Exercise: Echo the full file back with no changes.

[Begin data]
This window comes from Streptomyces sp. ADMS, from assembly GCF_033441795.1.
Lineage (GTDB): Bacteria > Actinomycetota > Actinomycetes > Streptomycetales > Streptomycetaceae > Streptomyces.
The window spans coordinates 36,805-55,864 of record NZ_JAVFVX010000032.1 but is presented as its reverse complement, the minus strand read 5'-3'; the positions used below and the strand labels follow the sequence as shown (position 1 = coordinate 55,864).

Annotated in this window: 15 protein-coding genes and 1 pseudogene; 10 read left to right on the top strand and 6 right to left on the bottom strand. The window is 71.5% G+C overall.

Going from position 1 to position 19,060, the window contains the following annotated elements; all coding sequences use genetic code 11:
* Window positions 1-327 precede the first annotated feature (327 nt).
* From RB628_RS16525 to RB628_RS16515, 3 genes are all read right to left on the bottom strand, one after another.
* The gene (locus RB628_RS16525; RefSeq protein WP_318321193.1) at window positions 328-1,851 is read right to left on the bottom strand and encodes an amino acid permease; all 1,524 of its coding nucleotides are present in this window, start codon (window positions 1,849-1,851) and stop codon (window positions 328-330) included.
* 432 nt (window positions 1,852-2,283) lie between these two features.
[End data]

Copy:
This window comes from Streptomyces sp. ADMS, from assembly GCF_033441795.1.
Lineage (GTDB): Bacteria > Actinomycetota > Actinomycetes > Streptomycetales > Streptomycetaceae > Streptomyces.
The window spans coordinates 36,805-55,864 of record NZ_JAVFVX010000032.1 but is presented as its reverse complement, the minus strand read 5'-3'; the positions used below and the strand labels follow the sequence as shown (position 1 = coordinate 55,864).

Annotated in this window: 15 protein-coding genes and 1 pseudogene; 10 read left to right on the top strand and 6 right to left on the bottom strand. The window is 71.5% G+C overall.

Going from position 1 to position 19,060, the window contains the following annotated elements; all coding sequences use genetic code 11:
* Window positions 1-327 precede the first annotated feature (327 nt).
* From RB628_RS16525 to RB628_RS16515, 3 genes are all read right to left on the bottom strand, one after another.
* The gene (locus RB628_RS16525; RefSeq protein WP_318321193.1) at window positions 328-1,851 is read right to left on the bottom strand and encodes an amino acid permease; all 1,524 of its coding nucleotides are present in this window, start codon (window positions 1,849-1,851) and stop codon (window positions 328-330) included.
* 432 nt (window positions 1,852-2,283) lie between these two features.